The Classical economists disagreed with the Mercantilist view who emphasized State interference and money factors, for the determination of real variables like output and employment.
According to Adam Smith, “it is the real factor which is more important.” Money was used only as a medium of exchange.
2. Full Employment
3. No State Interference
4. Price Mechanism
5. State of Technology and Population is constant
The Classical model of employment consists of 2 components:
I. Aggregate Production Function:
Production function shows the relationship between input and output. Assume there are two inputs—Labour and capital. Due to the assumption of short-run, output will be a function of Labour (N) with capital constant (K), that is, output can be increased only by increasing the variable factor (N) with fixed factor (K) constant.
Y = F(K, N) …(2.1)
Where K → Constant capital stock
N → Quantity of homogeneous Labour Input
Y → Real Output.
II. Labour supply and demand function:
With the help of these two functions output and employment is determined. As capital is constant in the short-run, output will change only with change in the labour input.
As MPN represents addition to output when the Labour input is increased, MPN curve represents the slope of production function.
MPN = ∆Y/∆N
The slope of the production function (MPN) is positive but decreases as we move along the curve.
Characteristics of Production Function:
In short run, production function shows technological relationship between the output level (Y) and the level of employment (N).
1. At low level of Labour input before N1
The Production function is a straight line which exhibits constant returns to scale.
Therefore, MPN curve is flat which represents constant MPN.
It shows at very low level of output as we employ more labour to the given capital, productivity of the last worker added does not fall.
Therefore, MPN does not fall.
2. After N, till N2
As we add more labour, output increases but at a decreasing rate (i.e., increment to the output decreases) MPN decreases but is positive.
3. Beyond N2
The additional Labour employed will not lead to additional production/ output i.e, MPN = 0.
Therefore, MPN curve touches X-axis at N2.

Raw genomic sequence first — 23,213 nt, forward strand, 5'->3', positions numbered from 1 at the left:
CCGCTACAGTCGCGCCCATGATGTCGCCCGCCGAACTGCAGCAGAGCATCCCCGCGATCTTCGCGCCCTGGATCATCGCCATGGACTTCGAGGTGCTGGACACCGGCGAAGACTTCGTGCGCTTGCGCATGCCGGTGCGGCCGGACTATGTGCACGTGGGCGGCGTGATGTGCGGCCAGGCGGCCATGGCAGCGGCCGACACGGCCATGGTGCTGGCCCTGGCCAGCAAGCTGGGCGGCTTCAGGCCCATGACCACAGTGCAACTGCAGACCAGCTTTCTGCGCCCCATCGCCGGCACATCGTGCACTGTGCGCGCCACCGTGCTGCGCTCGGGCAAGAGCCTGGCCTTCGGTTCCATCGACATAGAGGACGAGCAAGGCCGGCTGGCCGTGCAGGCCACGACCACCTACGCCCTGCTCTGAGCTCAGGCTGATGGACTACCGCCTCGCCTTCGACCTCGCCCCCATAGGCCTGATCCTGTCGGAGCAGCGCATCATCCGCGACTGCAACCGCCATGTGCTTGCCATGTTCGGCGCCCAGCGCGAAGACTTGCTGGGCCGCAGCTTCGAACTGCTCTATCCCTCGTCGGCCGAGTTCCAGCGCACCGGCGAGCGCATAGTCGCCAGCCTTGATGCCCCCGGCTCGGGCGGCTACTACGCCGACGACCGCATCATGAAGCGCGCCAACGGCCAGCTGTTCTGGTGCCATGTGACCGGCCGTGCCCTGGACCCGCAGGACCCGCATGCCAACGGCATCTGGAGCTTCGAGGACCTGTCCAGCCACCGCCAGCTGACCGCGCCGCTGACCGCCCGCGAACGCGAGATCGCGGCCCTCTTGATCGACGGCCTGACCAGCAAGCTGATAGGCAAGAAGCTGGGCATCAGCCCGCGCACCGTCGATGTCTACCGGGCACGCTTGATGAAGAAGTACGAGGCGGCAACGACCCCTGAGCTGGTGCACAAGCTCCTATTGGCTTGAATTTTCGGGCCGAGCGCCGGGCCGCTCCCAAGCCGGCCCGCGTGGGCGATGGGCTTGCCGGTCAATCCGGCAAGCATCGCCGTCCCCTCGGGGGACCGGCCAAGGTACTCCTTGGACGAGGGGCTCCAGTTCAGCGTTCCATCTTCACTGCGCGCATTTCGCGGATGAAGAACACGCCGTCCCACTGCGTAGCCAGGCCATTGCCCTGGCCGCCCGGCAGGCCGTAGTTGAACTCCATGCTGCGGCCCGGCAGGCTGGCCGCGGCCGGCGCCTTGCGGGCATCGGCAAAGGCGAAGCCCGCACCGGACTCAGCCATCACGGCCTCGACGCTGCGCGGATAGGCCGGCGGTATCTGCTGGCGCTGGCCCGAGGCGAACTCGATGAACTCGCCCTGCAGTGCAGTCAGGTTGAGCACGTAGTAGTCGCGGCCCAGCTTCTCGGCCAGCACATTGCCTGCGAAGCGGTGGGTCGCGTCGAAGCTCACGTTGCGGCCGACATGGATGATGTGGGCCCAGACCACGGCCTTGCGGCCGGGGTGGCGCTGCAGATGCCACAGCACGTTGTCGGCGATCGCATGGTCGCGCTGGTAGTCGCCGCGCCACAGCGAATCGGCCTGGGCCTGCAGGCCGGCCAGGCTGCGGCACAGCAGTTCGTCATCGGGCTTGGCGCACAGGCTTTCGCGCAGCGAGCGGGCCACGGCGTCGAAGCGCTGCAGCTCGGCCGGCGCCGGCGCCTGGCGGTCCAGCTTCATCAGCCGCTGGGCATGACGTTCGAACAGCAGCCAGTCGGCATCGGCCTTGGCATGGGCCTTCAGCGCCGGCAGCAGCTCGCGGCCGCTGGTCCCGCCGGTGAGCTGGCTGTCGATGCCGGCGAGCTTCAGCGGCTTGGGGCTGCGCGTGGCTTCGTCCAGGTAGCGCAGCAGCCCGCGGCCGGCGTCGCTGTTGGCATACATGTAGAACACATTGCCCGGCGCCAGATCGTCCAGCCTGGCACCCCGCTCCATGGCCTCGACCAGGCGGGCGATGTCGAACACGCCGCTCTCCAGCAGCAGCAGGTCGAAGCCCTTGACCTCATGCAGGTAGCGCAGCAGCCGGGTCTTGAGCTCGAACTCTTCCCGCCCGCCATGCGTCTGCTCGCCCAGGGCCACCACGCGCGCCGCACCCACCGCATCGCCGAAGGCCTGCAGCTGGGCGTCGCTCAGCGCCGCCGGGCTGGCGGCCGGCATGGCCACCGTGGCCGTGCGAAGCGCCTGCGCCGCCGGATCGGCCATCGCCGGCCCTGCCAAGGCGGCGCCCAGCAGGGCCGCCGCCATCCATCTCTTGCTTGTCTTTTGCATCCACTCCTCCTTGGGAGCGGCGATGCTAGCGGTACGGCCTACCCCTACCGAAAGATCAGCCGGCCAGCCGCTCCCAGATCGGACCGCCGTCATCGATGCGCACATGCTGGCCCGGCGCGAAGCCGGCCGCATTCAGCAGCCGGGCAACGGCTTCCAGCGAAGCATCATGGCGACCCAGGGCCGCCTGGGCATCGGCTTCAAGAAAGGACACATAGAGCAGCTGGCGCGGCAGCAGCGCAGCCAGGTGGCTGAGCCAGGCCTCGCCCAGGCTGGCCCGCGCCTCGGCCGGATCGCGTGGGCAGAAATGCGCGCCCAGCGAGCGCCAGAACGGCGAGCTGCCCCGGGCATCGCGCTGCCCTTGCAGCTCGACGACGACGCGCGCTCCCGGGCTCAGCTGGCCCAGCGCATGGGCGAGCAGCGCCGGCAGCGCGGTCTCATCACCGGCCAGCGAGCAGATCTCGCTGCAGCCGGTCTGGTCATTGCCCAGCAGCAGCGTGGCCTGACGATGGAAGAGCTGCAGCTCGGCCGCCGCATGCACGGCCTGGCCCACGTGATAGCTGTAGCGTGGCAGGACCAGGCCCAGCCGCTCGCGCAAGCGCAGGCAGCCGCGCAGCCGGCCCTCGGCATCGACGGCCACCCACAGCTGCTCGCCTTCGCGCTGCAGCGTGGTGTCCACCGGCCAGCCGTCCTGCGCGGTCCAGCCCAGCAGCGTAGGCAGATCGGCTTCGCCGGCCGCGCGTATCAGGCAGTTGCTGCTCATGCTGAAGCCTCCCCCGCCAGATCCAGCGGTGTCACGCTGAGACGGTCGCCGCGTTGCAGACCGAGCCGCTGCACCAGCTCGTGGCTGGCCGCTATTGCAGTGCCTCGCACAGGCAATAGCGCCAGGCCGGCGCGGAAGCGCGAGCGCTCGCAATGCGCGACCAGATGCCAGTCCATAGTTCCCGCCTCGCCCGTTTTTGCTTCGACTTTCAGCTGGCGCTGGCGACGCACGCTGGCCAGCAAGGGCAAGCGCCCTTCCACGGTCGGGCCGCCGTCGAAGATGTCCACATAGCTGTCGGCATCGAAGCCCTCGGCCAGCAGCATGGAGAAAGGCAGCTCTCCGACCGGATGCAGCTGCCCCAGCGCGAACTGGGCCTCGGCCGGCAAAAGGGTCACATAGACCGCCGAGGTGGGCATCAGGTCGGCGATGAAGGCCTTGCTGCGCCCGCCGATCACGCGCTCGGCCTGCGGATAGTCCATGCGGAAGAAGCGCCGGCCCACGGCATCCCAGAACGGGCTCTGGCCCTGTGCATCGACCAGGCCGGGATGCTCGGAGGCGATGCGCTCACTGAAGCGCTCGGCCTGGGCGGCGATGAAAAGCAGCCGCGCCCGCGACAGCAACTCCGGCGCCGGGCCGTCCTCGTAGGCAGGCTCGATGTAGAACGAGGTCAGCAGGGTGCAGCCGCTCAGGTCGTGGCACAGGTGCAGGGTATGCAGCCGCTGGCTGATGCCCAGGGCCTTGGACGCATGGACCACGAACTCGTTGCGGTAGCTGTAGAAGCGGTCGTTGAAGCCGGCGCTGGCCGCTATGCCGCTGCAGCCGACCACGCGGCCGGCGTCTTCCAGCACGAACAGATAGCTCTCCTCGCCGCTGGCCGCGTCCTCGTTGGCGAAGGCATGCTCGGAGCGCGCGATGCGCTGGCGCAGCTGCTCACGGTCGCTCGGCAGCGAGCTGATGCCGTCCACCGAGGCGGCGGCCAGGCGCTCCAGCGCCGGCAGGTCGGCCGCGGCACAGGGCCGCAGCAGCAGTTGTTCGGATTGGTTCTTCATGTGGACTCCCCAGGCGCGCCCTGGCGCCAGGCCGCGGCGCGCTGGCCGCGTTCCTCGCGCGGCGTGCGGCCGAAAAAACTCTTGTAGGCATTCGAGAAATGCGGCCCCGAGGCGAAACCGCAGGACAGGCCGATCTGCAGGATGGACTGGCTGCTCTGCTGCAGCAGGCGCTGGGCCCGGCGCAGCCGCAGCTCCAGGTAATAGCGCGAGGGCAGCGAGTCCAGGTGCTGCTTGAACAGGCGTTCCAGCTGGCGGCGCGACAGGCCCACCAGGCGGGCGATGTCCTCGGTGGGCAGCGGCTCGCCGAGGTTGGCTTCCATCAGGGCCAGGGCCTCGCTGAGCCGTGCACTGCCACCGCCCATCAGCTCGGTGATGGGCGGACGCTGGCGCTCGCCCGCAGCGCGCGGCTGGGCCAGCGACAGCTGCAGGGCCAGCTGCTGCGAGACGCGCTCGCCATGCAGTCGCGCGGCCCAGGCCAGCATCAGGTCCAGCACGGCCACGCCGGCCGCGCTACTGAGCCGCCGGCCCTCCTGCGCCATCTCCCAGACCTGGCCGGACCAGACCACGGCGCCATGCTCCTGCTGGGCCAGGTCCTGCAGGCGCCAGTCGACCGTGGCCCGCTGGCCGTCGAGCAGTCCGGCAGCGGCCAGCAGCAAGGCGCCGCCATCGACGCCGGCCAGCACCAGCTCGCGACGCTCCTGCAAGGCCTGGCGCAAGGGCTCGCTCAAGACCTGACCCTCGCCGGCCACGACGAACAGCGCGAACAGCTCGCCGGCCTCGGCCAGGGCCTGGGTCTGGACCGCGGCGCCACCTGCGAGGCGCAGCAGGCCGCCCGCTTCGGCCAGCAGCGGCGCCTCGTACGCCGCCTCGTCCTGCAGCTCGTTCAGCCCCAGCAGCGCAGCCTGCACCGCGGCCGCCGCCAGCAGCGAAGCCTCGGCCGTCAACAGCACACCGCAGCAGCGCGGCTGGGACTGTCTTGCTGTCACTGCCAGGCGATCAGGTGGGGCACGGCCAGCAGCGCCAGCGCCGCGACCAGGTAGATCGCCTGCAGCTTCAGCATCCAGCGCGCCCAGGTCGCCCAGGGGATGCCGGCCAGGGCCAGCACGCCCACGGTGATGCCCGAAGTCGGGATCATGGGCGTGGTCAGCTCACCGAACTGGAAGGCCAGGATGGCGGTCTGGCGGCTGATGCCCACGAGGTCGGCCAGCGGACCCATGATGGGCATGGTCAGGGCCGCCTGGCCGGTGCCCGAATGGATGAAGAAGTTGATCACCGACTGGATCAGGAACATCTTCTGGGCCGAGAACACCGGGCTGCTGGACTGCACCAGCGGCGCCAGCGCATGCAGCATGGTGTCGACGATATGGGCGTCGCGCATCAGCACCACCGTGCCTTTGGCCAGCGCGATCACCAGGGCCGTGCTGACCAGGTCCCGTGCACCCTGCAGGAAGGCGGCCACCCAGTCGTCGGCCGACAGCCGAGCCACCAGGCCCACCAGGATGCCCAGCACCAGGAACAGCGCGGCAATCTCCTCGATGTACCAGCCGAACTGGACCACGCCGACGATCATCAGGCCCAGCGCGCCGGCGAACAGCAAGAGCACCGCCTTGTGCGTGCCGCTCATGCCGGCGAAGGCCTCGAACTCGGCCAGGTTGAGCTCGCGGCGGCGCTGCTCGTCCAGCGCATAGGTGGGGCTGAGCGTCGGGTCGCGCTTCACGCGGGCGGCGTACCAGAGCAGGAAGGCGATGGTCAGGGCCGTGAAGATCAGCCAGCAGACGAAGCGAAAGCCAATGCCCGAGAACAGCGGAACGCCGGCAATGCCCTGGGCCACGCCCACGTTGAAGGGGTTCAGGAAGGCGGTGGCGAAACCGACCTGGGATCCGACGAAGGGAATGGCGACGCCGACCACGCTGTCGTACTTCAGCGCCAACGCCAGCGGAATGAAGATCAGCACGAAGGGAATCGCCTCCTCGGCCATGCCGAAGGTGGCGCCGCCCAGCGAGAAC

The Amount of Labour employed will be determined at the point where:
Aggregate Demand for Labour (Nd) = Aggregate Supply of Labour (Ns)
1. Market works well.
2. Firms and individual workers optimize.
3. Both the firms and workers have perfect knowledge about the prices.
4. Money wage is adjusted automatically by the market.
5. Perfect competition.
II. (a) Demand for Labour:
Demand for labour is negatively related to the real wages (W/P). This is because real wages are the cost of production for the firms. Therefore, an increase in real wages due to increase in wages will lead to an increase in the cost of production. This in turn will decrease the profits of the firm because profit is equal to Revenue minus cost (Profit = Revenue – Cost). Due to decrease in the profit level, firm will demand less labour.
Aggregate Demand for Labour (Nd):
It is a horizontal summation of individual firm’s demand curve for Labour. Aggregate demand for labour is negatively related to the real wages (W/P)
ND = f (W/P) (Aggregate labour demand function) …(2.4)
II. (b) Supply of Labour:
Supply of labour is positively related to the real wages (W/P). This is because wages are the income of the labourer. Increase in wages implies increase in income, therefore, a labourer is willing to work more at higher wages. Thus, the supply curve of labour is positively sloped.
Derivation of supply curve of labour:
Labour supply curve is derived from the income-leisure trade-off curve which shows the trade-off between leisure and work.
At lower income level, labour prefers work to leisure → Substitution Effect (SE) > Income Effect (IE)
At ‘extremely’ higher income level, labour prefers leisure to work → IE > SE. Thus, we get backward bending supply curve of labour.
However ‘extremely’ high wages are rare. Therefore, it is assumed that the Aggregate labour supply curve has a positive slope. SE is strong enough to offset the IE. (SE > IE)
Individual will supply labour up to the point where:
Slope of income leisure trade off line (shown by the slope of budget line) is equal to the slope of income leisure trade off curve (slope of Indifference Curve).
In Fig. (2.3b), by plotting A, B, C at real wages 2.00, 4.00 and 5.00, respectively, we get the labour supply curve which has a positive slope, showing as (W/P) increases more labour is willing to work.
Aggregate Supply Curve of Labour (Ns):
It is a horizontal summation of all individual labour supply curves. It gives the total labour supplied at each level of real wages. It is positively related to the real wages.
Therefore, Equilibrium level of employment → N*, as here Nd = Ns shown by point ‘e’
Real wage → (W/P)* (Fig. 2.4a)
Equilibrium level of output →Y* (Fig. 2.4b)
Thus, Y* is the full employment level.
In the classical model →
The endogenous variables are Output, Employment, Real Wage (they are determined within or by the model).
It is the exogenous variable (determined outside the model) which leads to changes in output and employment.
The factors which are operating on the supply side determines the level of output and employment. Thus, it is the supply of labour which plays an important role in the determination of labour market equilibrium and thus the employment and output level.
Thus, in the classical model the factors that determine the output and employment are the factors which determine the positions of:
(a) Labour supply curve,
(b) Labour demand curve, and
(c) Aggregate Production Function.